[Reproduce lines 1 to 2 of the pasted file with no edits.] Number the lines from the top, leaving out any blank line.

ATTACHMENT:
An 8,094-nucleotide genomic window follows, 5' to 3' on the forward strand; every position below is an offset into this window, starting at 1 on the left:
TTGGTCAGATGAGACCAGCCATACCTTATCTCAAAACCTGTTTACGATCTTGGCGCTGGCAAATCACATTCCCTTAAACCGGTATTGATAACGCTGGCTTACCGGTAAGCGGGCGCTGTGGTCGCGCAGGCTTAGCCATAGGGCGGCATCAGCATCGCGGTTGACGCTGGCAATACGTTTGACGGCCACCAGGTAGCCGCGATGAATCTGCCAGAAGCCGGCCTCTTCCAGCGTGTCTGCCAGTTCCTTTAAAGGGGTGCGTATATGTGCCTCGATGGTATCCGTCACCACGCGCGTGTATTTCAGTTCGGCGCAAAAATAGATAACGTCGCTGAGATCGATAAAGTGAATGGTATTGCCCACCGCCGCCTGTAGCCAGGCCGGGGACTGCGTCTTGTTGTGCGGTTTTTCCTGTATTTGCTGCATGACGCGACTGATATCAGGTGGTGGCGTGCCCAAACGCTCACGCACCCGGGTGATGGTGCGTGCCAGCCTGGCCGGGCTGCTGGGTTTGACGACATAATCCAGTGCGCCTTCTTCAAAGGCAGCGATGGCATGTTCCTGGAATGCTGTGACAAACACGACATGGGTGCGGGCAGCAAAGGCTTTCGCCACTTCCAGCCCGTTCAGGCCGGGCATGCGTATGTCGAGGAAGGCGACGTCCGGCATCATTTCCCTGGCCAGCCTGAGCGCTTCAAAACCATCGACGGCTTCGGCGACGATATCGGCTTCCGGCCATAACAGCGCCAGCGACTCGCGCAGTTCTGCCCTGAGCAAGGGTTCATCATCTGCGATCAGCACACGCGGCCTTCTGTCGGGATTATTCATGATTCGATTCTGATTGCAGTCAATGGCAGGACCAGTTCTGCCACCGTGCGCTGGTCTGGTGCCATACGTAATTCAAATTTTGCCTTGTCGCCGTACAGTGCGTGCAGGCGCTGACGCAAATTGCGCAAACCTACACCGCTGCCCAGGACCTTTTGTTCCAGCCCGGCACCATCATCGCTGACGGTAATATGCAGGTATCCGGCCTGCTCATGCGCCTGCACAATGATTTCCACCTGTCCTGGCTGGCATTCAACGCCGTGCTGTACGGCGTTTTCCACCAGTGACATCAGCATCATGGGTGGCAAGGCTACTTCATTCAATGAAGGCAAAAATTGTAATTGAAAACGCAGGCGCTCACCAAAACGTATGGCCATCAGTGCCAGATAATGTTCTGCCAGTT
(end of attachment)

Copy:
An 8,094-nucleotide genomic window follows, 5' to 3' on the forward strand; every position below is an offset into this window, starting at 1 on the left:
TTGGTCAGATGAGACCAGCCATACCTTATCTCAAAACCTGTTTACGATCTTGGCGCTGGCAAATCACATTCCCTTAAACCGGTATTGATAACGCTGGCTTACCGGTAAGCGGGCGCTGTGGTCGCGCAGGCTTAGCCATAGGGCGGCATCAGCATCGCGGTTGACGCTGGCAATACGTTTGACGGCCACCAGGTAGCCGCGATGAATCTGCCAGAAGCCGGCCTCTTCCAGCGTGTCTGCCAGTTCCTTTAAAGGGGTGCGTATATGTGCCTCGATGGTATCCGTCACCACGCGCGTGTATTTCAGTTCGGCGCAAAAATAGATAACGTCGCTGAGATCGATAAAGTGAATGGTATTGCCCACCGCCGCCTGTAGCCAGGCCGGGGACTGCGTCTTGTTGTGCGGTTTTTCCTGTATTTGCTGCATGACGCGACTGATATCAGGTGGTGGCGTGCCCAAACGCTCACGCACCCGGGTGATGGTGCGTGCCAGCCTGGCCGGGCTGCTGGGTTTGACGACATAATCCAGTGCGCCTTCTTCAAAGGCAGCGATGGCATGTTCCTGGAATGCTGTGACAAACACGACATGGGTGCGGGCAGCAAAGGCTTTCGCCACTTCCAGCCCGTTCAGGCCGGGCATGCGTATGTCGAGGAAGGCGACGTCCGGCATCATTTCCCTGGCCAGCCTGAGCGCTTCAAAACCATCGACGGCTTCGGCGACGATATCGGCTTCCGGCCATAACAGCGCCAGCGACTCGCGCAGTTCTGCCCTGAGCAAGGGTTCATCATCTGCGATCAGCACACGCGGCCTTCTGTCGGGATTATTCATGATTCGATTCTGATTGCAGTCAATGGCAGGACCAGTTCTGCCACCGTGCGCTGGTCTGGTGCCATACGTAATTCAAATTTTGCCTTGTCGCCGTACAGTGCGTGCAGGCGCTGACGCAAATTGCGCAAACCTACACCGCTGCCCAGGACCTTTTGTTCCAGCCCGGCACCATCATCGCTGACGGTAATATGCAGGTATCCGGCCTGCTCATGCGCCTGCACAATGATTTCCACCTGTCCTGGCTGGCATTCAACGCCGTGCTGTACGGCGTTTTCCACCAGTGACATCAGCATCATGGGTGGCAAGGCTACTTCATTCAATGAAGGCAAAAATTGTAATTGAAAACGCAGGCGCTCACCAAAACGTATGGCCATCAGTGCCAGATAATGTTCTGCCAGTT